You can clearly see the difference. Off course, I love the Thai greats because of their calm control and technical superiority. But if you love fighting, Ramon, Hippo and Andy cannot keep you cold. Off course, you also have top Thais who’ s fighting style lies somewhat closer to the Dutch like Anuwat and Bovy. But still, the difference in ring tactics is obvious. So why do I refuse to agree with the concept of “Dutch Muay Thai”?
Because this “Dutch” fight style comes from the fruit out of the loins of Kyokushin, which was savagely raped by traditional Muay Thai. In the first part of the 60’s, Karate practitioner Tatsuo Yamada got dominated by a Thai fighter. After this savage violation, Yamada’s gym gave birth to a strong child when he brought over a Thai to integrate their techniques into his karate system completed with aspects from Western Boxing. After a while, the term kickboxing was introducedby Japanese boxing promoter Osamu Noguchi for a hybrid martial art combining Muay Thai, boxing and Karate. In those early years, there were “Karate vs. Muay Thai fights”. For example the 12th of February in 1963, three karate fighters from Oyama dojo went to the Lumpinee Boxing Stadium in Thailand. They won 2 of 3 fights by KO. The only man who lost, a great Kyokushin fighter Kenji Kurosaki, would later become one of the great pioneers in what we call “Thai boxing”.
So, to be historically correct, you can name this style Japanese kickboxing. However, I think this is not fair as the fine-tuning and improvement of this art has been promoted by people all over the world. And yes, the confident, pragmatic and goal directed Dutch must be proud because of the big advances they made for this part of the fight world. In the 70s, Dutch Kyokushin fighters like Jan Plas, Johan Vos, Tom Harinck and of my home country, André Rigiani regularly to Japan to fight. However, when they were also could not cope with the Thai fighters they adapted. Some picked the Japanese masters ‘and their own brain and went to work. Rigiani and Harinck traveled further to learn the art in the country of the smile: Thailand. These pioneers started the Muay Thai league where I fought my way up.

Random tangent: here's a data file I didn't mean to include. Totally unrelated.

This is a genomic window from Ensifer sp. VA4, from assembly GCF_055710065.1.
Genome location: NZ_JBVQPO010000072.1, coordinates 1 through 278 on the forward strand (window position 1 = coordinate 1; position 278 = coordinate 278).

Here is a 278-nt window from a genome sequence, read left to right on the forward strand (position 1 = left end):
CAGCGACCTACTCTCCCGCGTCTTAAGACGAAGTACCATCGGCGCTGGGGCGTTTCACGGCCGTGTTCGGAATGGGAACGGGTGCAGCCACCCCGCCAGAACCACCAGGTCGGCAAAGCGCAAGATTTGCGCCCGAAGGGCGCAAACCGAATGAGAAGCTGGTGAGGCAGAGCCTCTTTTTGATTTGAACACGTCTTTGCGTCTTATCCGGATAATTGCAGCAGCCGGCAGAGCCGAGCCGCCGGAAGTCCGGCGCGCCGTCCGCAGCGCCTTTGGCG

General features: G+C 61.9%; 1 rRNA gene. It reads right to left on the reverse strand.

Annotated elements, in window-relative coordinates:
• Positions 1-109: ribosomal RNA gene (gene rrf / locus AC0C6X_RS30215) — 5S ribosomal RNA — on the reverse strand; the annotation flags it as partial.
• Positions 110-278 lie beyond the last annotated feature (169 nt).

In France, a twofold approach happened. You had Patrick Brizon and Roger Paschy who, as the Dutch did, followed Kenji Kurosaki in his mix of kyokushinkai with the addition of some muay thai techniques in the second part of the seventies. In this time of disco tunes, wide pants Thaiboxing spread the world. The WAKO (World Association of Kickboxing Organizations) with great fighters like Samir the Prince reflect this tradition. At the other hand, you also have Gilles Belloni who traveled to Bangkok directly. In the Parisian area, he flew over Pud Pad Noy Worawut, who was a top Thai fighter at that time. As such, the Thai oriented traditional Muay Thai scene was born in France.
Soon the full contact and Kyokushin karate shows were soon replaced by “Thai boxing”. Like in Thailand, it is a full contact sport. You can punch (with gloves on), kick, and knee without controlling the impact. However, the clinch is restricted to “active clinch” in the hope to keep the fights exciting for the broader public. Every once and a while, two fighters agree in using elbows but this was and is more the exception than the rule.